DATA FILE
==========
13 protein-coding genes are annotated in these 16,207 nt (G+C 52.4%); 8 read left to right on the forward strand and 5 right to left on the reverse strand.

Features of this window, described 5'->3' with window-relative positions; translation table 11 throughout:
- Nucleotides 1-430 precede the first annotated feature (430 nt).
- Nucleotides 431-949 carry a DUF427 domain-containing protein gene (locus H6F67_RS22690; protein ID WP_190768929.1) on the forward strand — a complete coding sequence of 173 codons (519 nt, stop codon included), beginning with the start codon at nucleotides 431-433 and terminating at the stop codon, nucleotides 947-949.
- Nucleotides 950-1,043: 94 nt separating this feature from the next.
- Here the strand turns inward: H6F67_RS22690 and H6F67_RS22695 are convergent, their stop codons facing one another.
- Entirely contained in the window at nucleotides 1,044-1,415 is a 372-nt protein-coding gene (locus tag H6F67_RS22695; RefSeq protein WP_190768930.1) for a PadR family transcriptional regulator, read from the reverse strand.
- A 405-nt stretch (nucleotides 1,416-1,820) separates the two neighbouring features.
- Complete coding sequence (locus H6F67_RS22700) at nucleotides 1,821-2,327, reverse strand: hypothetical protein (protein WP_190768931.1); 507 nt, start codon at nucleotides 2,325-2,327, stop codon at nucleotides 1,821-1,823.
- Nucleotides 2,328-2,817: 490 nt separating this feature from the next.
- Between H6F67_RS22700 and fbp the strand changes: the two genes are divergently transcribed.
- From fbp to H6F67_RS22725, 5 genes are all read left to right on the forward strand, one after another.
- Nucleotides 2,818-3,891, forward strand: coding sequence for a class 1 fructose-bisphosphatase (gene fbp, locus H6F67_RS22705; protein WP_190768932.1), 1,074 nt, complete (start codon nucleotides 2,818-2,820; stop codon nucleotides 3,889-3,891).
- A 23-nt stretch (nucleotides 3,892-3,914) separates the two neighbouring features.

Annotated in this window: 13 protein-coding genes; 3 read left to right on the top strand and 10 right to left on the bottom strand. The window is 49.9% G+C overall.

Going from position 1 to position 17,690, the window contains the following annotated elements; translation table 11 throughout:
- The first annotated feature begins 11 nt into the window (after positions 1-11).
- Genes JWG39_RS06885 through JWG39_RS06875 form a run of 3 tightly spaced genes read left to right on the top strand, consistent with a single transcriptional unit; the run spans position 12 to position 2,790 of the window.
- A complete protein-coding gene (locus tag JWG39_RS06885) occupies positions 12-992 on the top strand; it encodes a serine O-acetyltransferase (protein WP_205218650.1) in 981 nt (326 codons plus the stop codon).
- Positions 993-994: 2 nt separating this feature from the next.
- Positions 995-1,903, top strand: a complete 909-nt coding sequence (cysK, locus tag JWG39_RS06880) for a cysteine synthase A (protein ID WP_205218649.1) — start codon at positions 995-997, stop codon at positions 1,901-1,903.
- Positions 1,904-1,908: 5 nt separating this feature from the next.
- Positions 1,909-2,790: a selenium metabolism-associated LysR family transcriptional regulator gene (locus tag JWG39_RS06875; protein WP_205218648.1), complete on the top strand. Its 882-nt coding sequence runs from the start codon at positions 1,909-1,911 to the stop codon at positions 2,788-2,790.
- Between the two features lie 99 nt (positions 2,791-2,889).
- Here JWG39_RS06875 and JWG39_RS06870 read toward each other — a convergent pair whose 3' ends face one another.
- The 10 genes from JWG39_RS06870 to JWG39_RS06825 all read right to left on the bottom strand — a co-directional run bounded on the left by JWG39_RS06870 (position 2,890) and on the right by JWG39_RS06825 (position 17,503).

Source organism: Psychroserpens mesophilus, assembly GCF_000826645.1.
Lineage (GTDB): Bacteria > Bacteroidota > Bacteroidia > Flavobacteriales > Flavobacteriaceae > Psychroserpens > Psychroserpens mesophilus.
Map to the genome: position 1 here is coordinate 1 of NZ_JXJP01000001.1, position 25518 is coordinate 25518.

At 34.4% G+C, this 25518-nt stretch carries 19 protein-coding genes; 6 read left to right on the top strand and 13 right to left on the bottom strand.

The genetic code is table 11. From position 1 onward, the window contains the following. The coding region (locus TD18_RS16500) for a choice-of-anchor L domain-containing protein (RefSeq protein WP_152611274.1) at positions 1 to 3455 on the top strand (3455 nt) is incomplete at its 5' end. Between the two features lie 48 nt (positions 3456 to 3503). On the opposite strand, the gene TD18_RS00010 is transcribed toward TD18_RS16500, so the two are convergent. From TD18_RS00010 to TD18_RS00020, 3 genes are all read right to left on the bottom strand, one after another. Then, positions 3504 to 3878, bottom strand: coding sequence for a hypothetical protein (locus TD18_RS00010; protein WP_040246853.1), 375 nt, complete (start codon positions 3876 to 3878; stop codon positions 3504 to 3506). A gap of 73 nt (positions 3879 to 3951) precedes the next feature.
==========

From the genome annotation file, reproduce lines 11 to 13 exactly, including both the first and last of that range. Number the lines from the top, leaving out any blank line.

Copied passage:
- Between H6F67_RS22700 and fbp the strand changes: the two genes are divergently transcribed.
- From fbp to H6F67_RS22725, 5 genes are all read left to right on the forward strand, one after another.
- Nucleotides 2,818-3,891, forward strand: coding sequence for a class 1 fructose-bisphosphatase (gene fbp, locus H6F67_RS22705; protein WP_190768932.1), 1,074 nt, complete (start codon nucleotides 2,818-2,820; stop codon nucleotides 3,889-3,891).